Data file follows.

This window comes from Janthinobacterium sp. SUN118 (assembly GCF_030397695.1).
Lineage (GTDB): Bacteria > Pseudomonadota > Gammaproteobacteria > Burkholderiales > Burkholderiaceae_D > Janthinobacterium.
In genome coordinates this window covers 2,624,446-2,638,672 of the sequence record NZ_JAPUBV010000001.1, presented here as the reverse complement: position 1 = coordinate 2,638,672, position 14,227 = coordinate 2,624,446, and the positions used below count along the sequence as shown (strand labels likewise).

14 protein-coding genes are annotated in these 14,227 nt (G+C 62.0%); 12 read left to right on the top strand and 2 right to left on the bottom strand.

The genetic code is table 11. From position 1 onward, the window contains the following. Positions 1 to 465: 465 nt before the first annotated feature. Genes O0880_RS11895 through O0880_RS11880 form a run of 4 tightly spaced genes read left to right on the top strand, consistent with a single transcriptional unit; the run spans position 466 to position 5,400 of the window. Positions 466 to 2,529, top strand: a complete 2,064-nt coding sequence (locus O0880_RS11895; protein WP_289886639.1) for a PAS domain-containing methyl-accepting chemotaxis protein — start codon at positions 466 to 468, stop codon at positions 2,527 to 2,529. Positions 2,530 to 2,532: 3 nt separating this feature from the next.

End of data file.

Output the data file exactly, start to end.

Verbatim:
This window comes from Janthinobacterium sp. SUN118 (assembly GCF_030397695.1).
Lineage (GTDB): Bacteria > Pseudomonadota > Gammaproteobacteria > Burkholderiales > Burkholderiaceae_D > Janthinobacterium.
In genome coordinates this window covers 2,624,446-2,638,672 of the sequence record NZ_JAPUBV010000001.1, presented here as the reverse complement: position 1 = coordinate 2,638,672, position 14,227 = coordinate 2,624,446, and the positions used below count along the sequence as shown (strand labels likewise).

14 protein-coding genes are annotated in these 14,227 nt (G+C 62.0%); 12 read left to right on the top strand and 2 right to left on the bottom strand.

The genetic code is table 11. From position 1 onward, the window contains the following. Positions 1 to 465: 465 nt before the first annotated feature. Genes O0880_RS11895 through O0880_RS11880 form a run of 4 tightly spaced genes read left to right on the top strand, consistent with a single transcriptional unit; the run spans position 466 to position 5,400 of the window. Positions 466 to 2,529, top strand: a complete 2,064-nt coding sequence (locus O0880_RS11895; protein WP_289886639.1) for a PAS domain-containing methyl-accepting chemotaxis protein — start codon at positions 466 to 468, stop codon at positions 2,527 to 2,529. Positions 2,530 to 2,532: 3 nt separating this feature from the next.